There was not a single place for us to sit – or even lay our heads when we arrived. My heavy body ached and I was anxious as Joseph helped me off our donkey. All the while the child asleep inside me seemed not disturbed at all. Not even when the innkeeper threw up his hands and said, "Sorry folks, pregnant or not, don't got a single spot where you can make your bed. You can hole up in the stable," he shrugged, "out there with the livestock if you want, I guess."

 

So that's how a cave on a hillside became His birthing chamber. A manger, where animals fed, the cradle for the Firstborn.

 

When the pains came and I drew close to my delivery, Joseph paced and wrung his hands. He tried to pray. And just when I thought I couldn't give it one more push the Baby came.

 

We wrapped Him up and held Him close. My sorrow turned to joy. Looking on His sleeping brow I could not help but marvel. We beheld, it seemed, the shining face of God.

 

He reached out His hand.

 

And as His tiny fingers curled over mine, I felt that He was lending me the comfort and the strength that I had longed for. As if it were me, not He, who had been delivered.

 

Shepherds came. They told of angel armies hovering over the fields where they kept flocks. And kings traveled from a long way off; they brought Him gifts fit for a king. Before we knew it, there was no more room even in our tiny stable! They all came to see Him. We all beheld His glory!

 

And I'm still bursting with God's good news;
I'm dancing the song of my Savior!
He took one good look at me, and look what happened – 
I'm the most fortunate woman on earth!

I won't forget what He has done. He alone is High and Mighty!
His mercy flows down in wave on wave to those in awe before Him.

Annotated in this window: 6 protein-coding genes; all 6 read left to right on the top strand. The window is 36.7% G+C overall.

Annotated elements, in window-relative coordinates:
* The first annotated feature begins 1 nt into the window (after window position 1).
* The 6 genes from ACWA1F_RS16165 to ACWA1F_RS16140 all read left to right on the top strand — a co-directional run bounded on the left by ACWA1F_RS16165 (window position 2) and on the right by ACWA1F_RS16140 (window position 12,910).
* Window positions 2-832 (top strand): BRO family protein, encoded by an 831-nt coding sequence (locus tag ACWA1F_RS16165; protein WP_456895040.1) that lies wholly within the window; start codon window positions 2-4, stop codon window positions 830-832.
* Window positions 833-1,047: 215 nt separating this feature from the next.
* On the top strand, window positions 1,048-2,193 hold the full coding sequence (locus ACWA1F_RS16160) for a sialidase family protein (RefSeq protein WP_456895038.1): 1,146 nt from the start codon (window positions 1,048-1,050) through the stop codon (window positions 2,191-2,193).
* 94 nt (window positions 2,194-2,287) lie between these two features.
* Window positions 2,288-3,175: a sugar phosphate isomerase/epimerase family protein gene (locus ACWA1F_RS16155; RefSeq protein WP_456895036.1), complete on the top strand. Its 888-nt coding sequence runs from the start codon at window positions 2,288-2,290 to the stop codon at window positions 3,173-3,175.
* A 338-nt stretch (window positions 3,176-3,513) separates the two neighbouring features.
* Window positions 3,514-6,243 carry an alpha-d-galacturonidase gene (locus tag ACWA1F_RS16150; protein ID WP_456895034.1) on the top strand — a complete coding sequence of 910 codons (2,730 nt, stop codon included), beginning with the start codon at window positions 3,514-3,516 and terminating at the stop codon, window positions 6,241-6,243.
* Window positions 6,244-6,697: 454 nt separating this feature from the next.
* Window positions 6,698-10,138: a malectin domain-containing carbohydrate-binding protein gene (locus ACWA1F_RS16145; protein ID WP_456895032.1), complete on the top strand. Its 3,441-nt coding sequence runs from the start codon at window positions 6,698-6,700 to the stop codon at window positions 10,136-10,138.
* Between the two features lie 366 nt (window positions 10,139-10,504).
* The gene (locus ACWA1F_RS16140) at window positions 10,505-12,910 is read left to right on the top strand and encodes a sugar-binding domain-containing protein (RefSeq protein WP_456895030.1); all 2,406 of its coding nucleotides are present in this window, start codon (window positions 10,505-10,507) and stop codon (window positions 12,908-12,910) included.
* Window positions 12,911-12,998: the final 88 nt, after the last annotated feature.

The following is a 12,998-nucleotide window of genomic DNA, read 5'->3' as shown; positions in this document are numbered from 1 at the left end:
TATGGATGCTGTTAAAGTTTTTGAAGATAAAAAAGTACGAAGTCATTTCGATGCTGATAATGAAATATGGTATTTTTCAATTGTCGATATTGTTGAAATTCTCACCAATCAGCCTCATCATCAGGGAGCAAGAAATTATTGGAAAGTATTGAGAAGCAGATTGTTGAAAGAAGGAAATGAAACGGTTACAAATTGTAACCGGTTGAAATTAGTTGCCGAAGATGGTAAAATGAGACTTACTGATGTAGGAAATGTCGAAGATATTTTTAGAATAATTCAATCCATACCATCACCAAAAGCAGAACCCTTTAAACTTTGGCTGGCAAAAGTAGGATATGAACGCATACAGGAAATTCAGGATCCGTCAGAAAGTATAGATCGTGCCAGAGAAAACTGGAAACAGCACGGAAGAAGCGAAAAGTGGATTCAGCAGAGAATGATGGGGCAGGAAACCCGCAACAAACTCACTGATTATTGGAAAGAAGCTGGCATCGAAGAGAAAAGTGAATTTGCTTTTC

He bares His arm and shows His strength.
He scatters the bluffing braggarts.
He knocks tyrants off their high horses, pulls victims out of the mud, and lays out a feast for the starving!

He is Magnificent!

He cradled His Child in His arms. 
And piled on mercies just like He promised us from Abraham and right up to now.

 

What a Dream! - A View through the Eyes of Joseph

Joseph's dream

I had been going over this whole thing again and again in my mind. We were formally engaged,betrothed we called it. And you know in our town in those days it meant we were as good as married, in a manner of speaking. So when Mary drops this news on me about this...this...thing that happened to her – an angel showing up and all, and that now she was expecting a child, what was I to imagine?

 

My family! Her family! Mary's reputation down the tubes. Nazareth was not a big town, you know. Of all the girls, Mary had always been the most modest – the most pure! Trusted by everyone and known for her close walk with God! And now this?

 

I didn't know what to think, or what to do. The whole thing sounded pretty far-fetched. A child who was "born of the Most High?" and would "save His people from their sins?" We're talkin' Messiah here! The One we had waited for since the promise to Abraham.

 

And of course, those of us who were devout knew the prophecies. But our Mary – that virgin? The one Micah and Isaiah told of?

 

The gossipers were burnin' up the town. It swept through like a brush fire during a summer drought. People, especially the men in her family, took a dark countenance toward me, too.

 

And Mary was being shunned by almost everybody. Everybody except her cousins, Elizabeth and old Zac. Mary had been sent out to stay with them after she announced the news. Zac was serving his round as priest before that and lost his voice until recently when their miracle boy, John, was born. Everybody knew Elizabeth was barren. They told Mary it was all part of the plan. They backed her up from day one.

 

In my heart I figured the quietest way out for all of us was for me to divorce her without a big to-do.

 

So this was my frame of mind when I went to bed that night. I lay down with a heavy heart and tossed and turned for a good long while before I finally drifted off.

 

What a dream! White light and glory everywhere! And right out of the mists a man, a BIG man. He was an angel alright! His voice was like trumpets and thunder – full of joy! But stern with authority, too. It was like the angel chided me for being such a scaredy-cat. "Marry the girl!" he said. "Give the boy this name: Immanuel!"

 

I thought I could hear the voices of the old prophets echo in his word: "God is with us!"


I woke up in a sweat and jumped out of bed. I was on my knees! "Shema Israel, Hear oh Israel, the Lord is one!" The One who works wonders. The One who visits His people. The One who answers prayer and brings deliverance! It left no doubt in my mind. This was the Lord. I knew what I had to do.